Join The Conversation

  • May 30 Posted 6 years ago Celeste Winders (not verified)

    Some interesting points but I would disagree that it is 80% psychology but rather 80% Sociology which studies group human behavior patterns. By understanding and being able to predict to a certain degree (there is always a margin of error as well as changes in group patterns) how the targeted group will react/respond you need to use sociological theory and technique rather than psychological.  Totally different area of study.  However I also think that experts happen to be people who talk a lot and do very little in the world of social media.  Those who are doing are not saying.   Just sayin'  ;-)

  • May 29 Posted 6 years ago Aaron Eden (not verified)

    With a lot of self-proclaimed social media guru's and experts nowadays, it is important to know all the tips and hints to spot the real experts in the field of Social media. Thanks for posting Stanford!

  • May 29 Posted 6 years ago Anita Wheeler (not verified)

    Well put Stanford.  I often take a look at the "social expert's" presence online.  Sometimes it is quite surprising. How can you be a Facebook expert and have a following of 42?

    We are still early in the game with Social Media and lots to learn.  Again, excellent article!


    Anita G. Wheeler

  • May 27 Posted 6 years ago Phil Lauterjung (not verified)

    Excellent post Stanford, it really made me think through the whole idea of a social media expert. I will admit I don't like the term, however I also understand the need to call people who fit your profile "something". Your profile did a very good job of outlining the elements which go into the making of a person who is adept in social media.

    I would humbly suggest adding one other element, and that would be a keen understanding of how social media can serve the overall company strategy. I have seen too many self-described "gurus" and "experts" treat social media as the be-all and end-all. You definitely had the strategic element implied, but I would have given it a little more overt emphasis...but of course it was your article, not mine. ;-) 

    Thanks for addressing the issue in a rational and reasoned way.

  • May 27 Posted 6 years ago Connie Sweet (not verified)

    Brilliant Stanford, I have passed the link along. (http://www.facebook.com/connectiongraphics) So many business owners want to get expert social media advice, throw money at the wall hoping for something to stick and they often end up feeling duped. These representatives give the impression we are all a bunch of charletons looking for our next victim and credibility is lost. This is a great guide for those who are "social media experts" and those wanna bes who can brush up on the areas they are lacking in. Thank you, this is much needed information, stay connected.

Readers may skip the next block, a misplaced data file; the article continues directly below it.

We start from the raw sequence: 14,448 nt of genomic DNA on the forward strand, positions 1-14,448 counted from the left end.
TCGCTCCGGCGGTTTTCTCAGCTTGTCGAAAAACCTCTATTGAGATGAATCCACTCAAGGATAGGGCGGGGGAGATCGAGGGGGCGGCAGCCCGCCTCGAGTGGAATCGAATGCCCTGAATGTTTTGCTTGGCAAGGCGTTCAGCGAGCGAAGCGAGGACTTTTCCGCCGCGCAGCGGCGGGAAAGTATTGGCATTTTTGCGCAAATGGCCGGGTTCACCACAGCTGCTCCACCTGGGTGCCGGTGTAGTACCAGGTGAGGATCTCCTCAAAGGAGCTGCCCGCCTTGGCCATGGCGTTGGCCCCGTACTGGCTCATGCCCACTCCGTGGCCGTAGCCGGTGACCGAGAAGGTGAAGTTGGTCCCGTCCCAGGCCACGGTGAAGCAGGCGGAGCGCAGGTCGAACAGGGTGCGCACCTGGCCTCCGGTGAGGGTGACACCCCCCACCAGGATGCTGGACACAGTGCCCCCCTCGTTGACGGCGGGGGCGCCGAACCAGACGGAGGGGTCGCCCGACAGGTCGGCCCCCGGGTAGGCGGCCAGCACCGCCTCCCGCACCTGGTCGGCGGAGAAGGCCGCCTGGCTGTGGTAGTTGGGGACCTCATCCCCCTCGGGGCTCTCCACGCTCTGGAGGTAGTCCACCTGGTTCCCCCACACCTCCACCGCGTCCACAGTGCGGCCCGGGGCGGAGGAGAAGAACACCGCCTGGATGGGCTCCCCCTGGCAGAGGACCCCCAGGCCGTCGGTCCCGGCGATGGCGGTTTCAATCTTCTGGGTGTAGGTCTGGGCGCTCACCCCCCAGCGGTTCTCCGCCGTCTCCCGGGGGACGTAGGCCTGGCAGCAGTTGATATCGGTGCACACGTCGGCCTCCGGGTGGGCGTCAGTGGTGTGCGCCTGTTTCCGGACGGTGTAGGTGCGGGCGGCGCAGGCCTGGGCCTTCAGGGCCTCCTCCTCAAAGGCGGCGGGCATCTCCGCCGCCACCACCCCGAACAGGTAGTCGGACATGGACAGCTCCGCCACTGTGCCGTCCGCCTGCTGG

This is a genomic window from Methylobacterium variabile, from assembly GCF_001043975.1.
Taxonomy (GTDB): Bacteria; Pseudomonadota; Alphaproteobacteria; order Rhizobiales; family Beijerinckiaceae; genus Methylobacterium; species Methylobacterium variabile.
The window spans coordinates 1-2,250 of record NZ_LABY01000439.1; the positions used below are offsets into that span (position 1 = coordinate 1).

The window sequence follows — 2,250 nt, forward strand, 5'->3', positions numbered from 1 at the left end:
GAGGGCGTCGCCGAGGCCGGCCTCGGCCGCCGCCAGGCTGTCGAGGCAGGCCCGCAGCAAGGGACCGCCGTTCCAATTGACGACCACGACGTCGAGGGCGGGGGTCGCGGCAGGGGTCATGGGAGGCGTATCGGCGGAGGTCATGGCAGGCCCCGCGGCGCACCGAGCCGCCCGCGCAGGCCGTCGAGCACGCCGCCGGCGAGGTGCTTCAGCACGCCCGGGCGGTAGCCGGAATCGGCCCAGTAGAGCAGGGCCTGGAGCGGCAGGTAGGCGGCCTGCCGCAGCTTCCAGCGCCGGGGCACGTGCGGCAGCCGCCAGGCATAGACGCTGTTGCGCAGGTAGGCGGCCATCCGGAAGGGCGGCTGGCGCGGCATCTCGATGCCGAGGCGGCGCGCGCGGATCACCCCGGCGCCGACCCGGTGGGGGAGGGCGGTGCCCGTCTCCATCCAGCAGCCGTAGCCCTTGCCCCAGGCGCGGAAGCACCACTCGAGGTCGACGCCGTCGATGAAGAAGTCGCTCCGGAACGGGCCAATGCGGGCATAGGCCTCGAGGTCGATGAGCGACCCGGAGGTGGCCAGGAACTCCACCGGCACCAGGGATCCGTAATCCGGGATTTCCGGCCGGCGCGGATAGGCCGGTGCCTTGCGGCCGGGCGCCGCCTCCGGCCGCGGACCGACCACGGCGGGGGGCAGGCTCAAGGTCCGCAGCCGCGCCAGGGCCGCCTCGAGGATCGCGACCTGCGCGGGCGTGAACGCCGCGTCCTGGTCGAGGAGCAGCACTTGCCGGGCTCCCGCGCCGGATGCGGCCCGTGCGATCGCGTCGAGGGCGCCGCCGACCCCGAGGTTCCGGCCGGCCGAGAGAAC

• May 27 Posted 6 years ago Trevor (not verified)

    "Tools don’t make the social media expert", shame how pieces knowledge can be dangerous and when some folk master the tool, their belief is they have mastered social media!

  • @rupertbu's picture
    May 27 Posted 6 years ago @rupertbu

    Amongst "tools" I would say RSS is vital.

    Still so many sites coming onstream who fail to incorporate RSS feeds for subscription to, thus removing an easy route for third party distribution, which is one of the names of the game, isn't it?

  • May 27 Posted 6 years ago Karen Tanboor (not verified)

    I have to admit that you have changed my mind a bit. "Expert" is a hard word to swallow with a medium as new as Social Media. Expert is a big word implying years of experience. After 27 years in the graphic design industry working for advertising agencies and marketing companies there is always something new to learn. The point of being intense curious might be the most important part as long as curious can convert to implementation.

  • NealSchaffer's picture
    May 26 Posted 6 years ago NealSchaffer

    Brilliantly stated Stanford!